While I was at ApacheCon, I had an interesting conversation with a newspaper reporter. Presumably, he was interviewing me. He had been assigned this Free Open Source Software thing, and was very new to the concept, and trying to understand what it was about.
We were talking about the fact that FOSS allows countries like Sri Lanka to build software businesses, with very little startup cost, that could legitimately compete with Microsoft, at least for business outside of the USA. It also allows these non-USA countries to be, as much as possible, independent from the USA for their information/computer/software industry.
I talked about how, in particular, I’m very interested in African nations being able to stop sending millions of dollars a year to Redmond, Washington, but be able to keep those dollars in their own country, paying local programmers, investing in local businesses.
It was at this point that the reporter observed that I was being very unpatriotic in promoting FOSS to developing nations.
This was a very interesting notion to me. I wonder if it’s accurate. However, I don’t think so. I think that being monopolistic, as a nation, is unpatriotic. Allowing the rest of the world to suffer, economically, in order to promote our own economy, is unpatriotic. Sure, it may seem patriotic, but that’s a grossly short-term vision. Because at some point, we kill our markets by forcing them into poverty. And, too, pushing other nations into poverty has unintended side effects. Like, for example, we end up exporting all of our jobs, rather than all of our products, because labor is so much cheaper elsewhere.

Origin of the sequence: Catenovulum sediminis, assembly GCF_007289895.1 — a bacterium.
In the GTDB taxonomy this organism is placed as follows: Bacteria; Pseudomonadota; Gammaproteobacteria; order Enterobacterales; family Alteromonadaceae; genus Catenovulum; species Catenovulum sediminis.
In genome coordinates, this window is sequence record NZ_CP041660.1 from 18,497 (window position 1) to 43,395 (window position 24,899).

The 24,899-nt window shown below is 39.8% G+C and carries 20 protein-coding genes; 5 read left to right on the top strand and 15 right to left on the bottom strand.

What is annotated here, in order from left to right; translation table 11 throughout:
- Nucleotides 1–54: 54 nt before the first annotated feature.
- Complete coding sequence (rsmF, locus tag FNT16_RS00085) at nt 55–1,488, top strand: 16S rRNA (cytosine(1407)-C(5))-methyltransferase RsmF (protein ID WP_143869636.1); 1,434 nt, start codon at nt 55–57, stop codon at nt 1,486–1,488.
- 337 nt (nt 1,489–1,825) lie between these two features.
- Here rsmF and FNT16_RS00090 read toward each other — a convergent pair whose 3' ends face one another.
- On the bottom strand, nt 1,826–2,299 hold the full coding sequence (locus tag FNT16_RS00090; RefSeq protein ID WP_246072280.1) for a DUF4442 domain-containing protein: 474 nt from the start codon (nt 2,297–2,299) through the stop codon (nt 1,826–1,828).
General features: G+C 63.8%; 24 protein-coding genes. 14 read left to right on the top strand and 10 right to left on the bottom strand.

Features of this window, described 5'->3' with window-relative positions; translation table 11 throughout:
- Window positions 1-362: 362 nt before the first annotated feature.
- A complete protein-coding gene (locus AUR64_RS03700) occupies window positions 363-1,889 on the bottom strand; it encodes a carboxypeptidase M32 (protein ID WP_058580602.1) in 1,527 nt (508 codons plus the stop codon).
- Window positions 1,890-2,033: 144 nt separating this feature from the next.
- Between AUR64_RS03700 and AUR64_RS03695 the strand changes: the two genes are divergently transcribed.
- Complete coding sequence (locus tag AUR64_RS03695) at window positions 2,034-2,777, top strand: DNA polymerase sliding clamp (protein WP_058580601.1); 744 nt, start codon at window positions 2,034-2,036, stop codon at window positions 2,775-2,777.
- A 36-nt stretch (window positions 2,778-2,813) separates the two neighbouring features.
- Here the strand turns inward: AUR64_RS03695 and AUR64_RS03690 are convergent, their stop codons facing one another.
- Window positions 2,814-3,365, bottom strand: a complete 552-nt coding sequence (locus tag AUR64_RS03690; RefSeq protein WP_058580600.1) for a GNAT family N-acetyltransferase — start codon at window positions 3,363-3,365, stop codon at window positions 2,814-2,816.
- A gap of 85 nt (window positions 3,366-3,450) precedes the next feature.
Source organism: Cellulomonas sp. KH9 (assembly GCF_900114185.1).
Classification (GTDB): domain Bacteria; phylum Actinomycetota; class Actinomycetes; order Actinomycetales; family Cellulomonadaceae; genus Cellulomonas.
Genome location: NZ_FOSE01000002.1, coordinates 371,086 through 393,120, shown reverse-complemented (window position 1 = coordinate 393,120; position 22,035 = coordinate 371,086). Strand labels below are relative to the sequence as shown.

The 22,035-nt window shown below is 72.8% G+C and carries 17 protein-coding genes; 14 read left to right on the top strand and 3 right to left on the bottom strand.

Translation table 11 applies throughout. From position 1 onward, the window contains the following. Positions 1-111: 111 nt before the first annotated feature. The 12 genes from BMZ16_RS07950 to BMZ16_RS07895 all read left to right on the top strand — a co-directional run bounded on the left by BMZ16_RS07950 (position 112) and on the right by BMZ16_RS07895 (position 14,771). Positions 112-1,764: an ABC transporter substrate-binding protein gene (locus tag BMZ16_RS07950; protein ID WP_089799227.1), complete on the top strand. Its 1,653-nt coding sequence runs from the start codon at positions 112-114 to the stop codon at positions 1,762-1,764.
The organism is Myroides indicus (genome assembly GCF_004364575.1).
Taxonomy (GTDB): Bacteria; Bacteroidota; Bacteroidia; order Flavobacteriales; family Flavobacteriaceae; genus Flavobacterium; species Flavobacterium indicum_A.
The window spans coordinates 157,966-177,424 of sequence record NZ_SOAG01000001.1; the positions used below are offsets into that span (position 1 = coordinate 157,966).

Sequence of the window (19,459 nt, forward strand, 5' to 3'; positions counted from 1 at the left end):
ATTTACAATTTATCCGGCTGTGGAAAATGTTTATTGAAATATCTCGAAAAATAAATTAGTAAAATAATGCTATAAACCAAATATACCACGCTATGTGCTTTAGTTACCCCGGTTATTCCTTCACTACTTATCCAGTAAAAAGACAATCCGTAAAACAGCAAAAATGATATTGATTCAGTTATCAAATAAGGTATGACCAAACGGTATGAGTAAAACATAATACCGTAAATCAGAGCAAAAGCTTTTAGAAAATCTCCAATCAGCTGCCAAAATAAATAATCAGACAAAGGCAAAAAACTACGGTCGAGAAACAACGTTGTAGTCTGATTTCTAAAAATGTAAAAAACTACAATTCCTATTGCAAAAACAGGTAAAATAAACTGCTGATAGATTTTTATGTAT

It turns out that if we make everyone wealthier, we make everyone wealthier. But if we make everyone poorer, we make everyone poorer. The spiral goes both ways, and our foreign policy had more influence on the direction than we like to think about. If we continue to force the spiral to go down, rather than up, at some point, some other nation (like, say, China) is going to decide that enough is enough, and that we’re far too irresponsible to be allowed to have that kind of power anymore.
So, no, I don’t think I’m being unpatriotic. I think I’m thinking globally, and long term, and that folks who try to frame FOSS as being communist and unpatriotic are being myopic.
More than once in the last two weeks, I have heard someone quip as follows:
When we were kids, our mothers said “eat your vegetables, some kid in China would love to have them.” Now we say to our kids “do your homework, some kid in India wants your job.”
I find this us-vs-them mentality to be grossly short-sighted. Until we can learn to cooperate on a global scale, we’re dooming our kids to a future of economic downturns and wars.